The Drill SGT said...

The Iranian government is our biggest enemy. They have been for the past 28 years.

We took the multi-lateralist "talk solves everything" approach with Iran for the past 3-4 years and they made fools out of the EU3 and have advanced both their nuclear weapons program and their prestige in the meantime.

We need to decide whether we are prepared for the use of nuclear weapons against Israel, nuclear blackmail throughout the middle east and Europe or whether we we are prepared to take stronger action.

Military action against Iran needs to be kept on the table regardless.

McCain knows full well what our capabilities are and what the risks are as well. I would trust nobody more if it came to a decision about how to respond to Iranian nuclear ambitions.

Revenant said...

There was an easily explainable context for the famous Dean "arrrgg" but that doesn't mean anything to the rightwing blogs and radio shows that still flog that dead horse.

With or without the context he still sounded like a professional wrestler swearing to get even with the Masked Avenger this Friday night at the Sports Arena. It is much like the Dukakis tank event -- even if you know WHY he did what he did, he still came across like a big goofball.

Simon said...

Beth said...
"Simon, the problem with context during the campaign season is that it's never spread around evenly. There was an easily explainable context for the famous Dean "arrrgg" but that doesn't mean anything to the rightwing blogs and radio shows that still flog that dead horse."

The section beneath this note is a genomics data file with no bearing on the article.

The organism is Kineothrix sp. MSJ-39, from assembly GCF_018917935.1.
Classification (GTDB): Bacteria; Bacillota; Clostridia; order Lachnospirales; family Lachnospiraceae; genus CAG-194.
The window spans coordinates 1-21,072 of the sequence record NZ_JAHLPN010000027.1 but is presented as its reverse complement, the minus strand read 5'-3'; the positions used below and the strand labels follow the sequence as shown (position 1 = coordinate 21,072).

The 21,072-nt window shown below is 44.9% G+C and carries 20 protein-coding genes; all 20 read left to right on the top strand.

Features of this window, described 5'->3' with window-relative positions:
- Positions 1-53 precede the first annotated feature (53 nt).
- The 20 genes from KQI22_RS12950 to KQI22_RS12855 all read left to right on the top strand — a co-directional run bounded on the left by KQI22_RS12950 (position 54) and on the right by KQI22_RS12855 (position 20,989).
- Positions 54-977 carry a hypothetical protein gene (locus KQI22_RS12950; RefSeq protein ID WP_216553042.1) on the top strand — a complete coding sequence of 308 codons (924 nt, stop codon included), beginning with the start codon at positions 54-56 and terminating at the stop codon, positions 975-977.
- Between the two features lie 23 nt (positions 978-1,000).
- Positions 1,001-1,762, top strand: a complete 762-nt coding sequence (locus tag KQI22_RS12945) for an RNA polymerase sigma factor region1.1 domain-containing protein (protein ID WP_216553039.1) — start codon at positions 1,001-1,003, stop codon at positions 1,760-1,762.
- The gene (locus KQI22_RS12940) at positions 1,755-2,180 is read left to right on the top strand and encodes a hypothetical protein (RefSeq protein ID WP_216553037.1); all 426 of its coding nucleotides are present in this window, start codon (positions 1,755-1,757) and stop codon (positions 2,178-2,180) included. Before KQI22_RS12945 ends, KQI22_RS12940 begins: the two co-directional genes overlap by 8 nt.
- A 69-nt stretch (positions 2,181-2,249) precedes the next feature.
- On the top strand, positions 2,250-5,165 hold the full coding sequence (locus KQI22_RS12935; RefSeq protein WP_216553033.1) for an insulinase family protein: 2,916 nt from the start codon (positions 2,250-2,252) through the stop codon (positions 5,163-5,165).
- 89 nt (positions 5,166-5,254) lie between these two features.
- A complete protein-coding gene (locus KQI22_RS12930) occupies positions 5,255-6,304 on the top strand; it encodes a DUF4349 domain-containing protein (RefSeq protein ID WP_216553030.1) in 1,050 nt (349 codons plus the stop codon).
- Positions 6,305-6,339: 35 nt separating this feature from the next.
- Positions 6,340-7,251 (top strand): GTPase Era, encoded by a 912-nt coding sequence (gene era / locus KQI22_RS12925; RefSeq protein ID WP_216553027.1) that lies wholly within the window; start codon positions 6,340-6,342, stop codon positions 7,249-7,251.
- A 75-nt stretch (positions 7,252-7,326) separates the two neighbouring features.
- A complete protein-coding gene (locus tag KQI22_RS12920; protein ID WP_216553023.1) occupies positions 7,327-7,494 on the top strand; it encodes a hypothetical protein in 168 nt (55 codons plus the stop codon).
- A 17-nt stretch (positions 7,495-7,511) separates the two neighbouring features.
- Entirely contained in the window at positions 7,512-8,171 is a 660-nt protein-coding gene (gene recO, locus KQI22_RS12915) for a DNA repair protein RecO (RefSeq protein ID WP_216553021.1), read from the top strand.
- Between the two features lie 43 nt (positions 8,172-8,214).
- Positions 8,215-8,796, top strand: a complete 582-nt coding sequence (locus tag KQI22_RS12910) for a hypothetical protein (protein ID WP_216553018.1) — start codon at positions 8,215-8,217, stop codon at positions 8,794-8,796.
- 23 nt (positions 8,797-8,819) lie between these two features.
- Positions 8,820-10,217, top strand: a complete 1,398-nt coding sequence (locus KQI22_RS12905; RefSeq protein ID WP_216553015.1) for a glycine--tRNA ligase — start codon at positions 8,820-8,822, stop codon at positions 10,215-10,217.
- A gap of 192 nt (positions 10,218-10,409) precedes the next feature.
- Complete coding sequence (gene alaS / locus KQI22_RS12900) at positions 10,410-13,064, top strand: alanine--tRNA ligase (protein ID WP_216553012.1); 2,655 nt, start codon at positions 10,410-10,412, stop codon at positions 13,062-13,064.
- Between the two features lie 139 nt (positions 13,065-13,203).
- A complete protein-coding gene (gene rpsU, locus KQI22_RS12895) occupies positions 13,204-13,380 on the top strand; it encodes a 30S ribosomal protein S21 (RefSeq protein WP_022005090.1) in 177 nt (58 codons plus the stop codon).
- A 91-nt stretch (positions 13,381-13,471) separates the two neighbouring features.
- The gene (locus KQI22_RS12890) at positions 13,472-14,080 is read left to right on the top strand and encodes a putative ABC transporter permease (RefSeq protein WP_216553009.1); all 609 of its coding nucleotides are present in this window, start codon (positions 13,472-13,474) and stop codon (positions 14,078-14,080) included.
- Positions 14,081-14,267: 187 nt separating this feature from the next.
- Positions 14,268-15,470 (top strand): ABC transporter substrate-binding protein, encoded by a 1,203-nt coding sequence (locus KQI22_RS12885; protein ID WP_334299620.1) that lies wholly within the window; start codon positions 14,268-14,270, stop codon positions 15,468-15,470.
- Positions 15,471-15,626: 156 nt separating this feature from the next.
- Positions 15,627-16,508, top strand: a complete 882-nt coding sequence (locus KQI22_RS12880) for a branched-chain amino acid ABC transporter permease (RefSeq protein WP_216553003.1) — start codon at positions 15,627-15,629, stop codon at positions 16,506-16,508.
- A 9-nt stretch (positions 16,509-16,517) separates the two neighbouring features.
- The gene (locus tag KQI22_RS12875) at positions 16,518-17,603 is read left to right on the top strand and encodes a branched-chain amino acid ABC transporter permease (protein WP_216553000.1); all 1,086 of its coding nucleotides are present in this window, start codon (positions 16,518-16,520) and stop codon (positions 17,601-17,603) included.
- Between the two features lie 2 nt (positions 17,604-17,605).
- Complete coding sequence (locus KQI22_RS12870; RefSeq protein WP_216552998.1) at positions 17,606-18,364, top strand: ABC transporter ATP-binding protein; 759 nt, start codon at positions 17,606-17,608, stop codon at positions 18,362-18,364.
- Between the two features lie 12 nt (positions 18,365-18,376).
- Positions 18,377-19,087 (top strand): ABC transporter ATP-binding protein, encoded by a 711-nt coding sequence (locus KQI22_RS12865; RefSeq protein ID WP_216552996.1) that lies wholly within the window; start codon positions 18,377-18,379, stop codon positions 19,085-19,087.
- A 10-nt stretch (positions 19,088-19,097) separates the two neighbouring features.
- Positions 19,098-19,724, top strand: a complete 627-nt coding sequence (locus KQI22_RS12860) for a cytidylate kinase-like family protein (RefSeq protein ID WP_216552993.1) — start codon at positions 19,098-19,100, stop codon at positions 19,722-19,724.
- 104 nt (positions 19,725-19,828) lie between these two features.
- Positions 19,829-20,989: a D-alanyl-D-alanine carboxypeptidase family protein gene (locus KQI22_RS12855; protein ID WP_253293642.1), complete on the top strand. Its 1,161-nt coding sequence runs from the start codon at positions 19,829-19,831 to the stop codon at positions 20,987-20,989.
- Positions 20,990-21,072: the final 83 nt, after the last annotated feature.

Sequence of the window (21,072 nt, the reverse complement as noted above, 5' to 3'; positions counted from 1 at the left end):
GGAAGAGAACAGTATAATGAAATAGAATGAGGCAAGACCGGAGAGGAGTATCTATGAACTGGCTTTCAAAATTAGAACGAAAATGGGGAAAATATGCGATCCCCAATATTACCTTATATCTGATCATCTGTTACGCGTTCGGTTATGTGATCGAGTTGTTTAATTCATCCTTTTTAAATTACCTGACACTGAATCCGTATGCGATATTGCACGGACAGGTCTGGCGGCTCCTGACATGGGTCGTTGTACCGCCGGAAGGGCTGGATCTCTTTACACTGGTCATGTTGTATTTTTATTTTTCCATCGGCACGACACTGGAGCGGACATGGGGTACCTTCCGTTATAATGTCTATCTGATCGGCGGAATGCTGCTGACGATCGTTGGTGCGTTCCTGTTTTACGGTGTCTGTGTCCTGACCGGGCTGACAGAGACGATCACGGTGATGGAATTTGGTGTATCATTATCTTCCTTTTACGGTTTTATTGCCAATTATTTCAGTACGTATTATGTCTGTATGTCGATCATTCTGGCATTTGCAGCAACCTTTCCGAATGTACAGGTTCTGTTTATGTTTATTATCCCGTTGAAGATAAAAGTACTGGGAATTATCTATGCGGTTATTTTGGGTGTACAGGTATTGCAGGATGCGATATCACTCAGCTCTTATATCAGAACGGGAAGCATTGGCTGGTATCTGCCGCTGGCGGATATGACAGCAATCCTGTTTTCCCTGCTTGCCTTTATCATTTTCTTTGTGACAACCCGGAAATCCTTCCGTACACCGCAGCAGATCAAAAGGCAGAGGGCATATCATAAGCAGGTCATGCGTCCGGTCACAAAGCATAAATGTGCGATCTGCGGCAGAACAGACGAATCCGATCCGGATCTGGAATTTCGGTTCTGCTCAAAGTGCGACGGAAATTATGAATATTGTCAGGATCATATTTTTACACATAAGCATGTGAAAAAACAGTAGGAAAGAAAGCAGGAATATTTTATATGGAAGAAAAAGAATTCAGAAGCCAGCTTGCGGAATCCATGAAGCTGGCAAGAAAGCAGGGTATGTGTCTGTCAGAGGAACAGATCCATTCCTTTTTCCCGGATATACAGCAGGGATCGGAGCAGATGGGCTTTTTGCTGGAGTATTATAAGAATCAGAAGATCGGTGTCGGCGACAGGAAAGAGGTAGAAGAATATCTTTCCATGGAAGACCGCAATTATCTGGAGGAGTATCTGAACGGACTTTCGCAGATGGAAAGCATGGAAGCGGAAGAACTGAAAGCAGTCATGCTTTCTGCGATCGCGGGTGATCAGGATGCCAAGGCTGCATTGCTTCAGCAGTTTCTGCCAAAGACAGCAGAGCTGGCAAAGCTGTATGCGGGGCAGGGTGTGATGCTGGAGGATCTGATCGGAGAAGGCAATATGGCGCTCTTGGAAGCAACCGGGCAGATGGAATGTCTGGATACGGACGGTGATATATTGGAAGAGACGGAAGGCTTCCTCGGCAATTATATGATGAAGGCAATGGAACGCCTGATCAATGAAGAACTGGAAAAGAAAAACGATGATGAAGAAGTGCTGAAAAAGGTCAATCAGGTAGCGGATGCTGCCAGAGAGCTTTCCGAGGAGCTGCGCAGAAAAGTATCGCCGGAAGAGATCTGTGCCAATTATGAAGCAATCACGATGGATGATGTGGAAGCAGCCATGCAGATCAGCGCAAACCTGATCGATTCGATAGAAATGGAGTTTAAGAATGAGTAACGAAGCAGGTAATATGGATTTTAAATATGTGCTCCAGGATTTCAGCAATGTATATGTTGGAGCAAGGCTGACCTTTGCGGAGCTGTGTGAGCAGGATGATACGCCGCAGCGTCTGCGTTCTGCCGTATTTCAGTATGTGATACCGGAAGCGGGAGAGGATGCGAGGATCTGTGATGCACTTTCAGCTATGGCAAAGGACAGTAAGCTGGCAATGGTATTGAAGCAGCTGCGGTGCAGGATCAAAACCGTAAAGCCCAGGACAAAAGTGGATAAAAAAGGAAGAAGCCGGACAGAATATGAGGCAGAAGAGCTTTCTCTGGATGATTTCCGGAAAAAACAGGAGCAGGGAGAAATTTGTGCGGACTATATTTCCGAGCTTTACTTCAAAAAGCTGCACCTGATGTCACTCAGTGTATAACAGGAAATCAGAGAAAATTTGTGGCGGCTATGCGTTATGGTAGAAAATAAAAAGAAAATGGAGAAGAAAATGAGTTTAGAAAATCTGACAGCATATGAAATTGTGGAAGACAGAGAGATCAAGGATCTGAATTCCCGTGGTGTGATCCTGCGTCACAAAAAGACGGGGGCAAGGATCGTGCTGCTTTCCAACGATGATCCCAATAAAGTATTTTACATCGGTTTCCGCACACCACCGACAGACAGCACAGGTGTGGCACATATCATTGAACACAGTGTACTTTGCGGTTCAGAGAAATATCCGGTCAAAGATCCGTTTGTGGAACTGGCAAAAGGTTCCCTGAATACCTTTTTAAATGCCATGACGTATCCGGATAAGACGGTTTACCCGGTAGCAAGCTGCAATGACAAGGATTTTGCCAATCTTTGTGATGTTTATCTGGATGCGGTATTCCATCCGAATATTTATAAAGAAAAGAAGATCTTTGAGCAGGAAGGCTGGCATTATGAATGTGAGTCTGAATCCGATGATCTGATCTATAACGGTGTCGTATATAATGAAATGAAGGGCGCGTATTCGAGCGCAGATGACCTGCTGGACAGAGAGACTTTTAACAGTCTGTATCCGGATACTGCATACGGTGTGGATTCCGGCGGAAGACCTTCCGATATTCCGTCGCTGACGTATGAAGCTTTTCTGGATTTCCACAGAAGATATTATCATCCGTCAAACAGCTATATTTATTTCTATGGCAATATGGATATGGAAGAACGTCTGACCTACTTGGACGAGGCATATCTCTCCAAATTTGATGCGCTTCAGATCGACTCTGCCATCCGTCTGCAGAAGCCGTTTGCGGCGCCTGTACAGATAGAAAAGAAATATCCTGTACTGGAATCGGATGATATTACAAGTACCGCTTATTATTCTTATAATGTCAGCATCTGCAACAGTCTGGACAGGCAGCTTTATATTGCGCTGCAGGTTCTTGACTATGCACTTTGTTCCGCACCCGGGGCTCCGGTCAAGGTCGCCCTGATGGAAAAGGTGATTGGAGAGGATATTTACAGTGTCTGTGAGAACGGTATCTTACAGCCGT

Sure, and the same goes for Kerry's "I voted for it before I voted against it" comment, too; I don't want to sound full of myself, but I have a pretty good understanding of how the Senate works and why it works that way, and I think that understanding that context makes Kerry's remark, well, unremarkable. Politically stupid, but understandable. Kind of like George Allan's macaca moment, or McCain's impromptu Beach Boys rendition.

Nevertheless, and call me a cynic if you will, but I very much believe that the political valence of a potential scandal, that is, "the ability of political partisans to weaponize a given story depends far less on the actual facts of the story than it does on the extent to which the story can be made to resonate with the existing preconceptions of the electorate." So, with regard to the Mark Foley scandal, I suggested that the scandal attained political valence disproportionate to the actual facts because the public was ready to make Foley an avatar for everything we knew was wrong with Congress - the corruption and the avarice. And with regard to both Katrina and the U.S. Attorneys scandal, I suggested that both had greater political valence than the facts might suggest, because they resonated with the public's preexisting views of the Bush administration as utterly incompetent, cronyist, and obsessed with power and partisanship.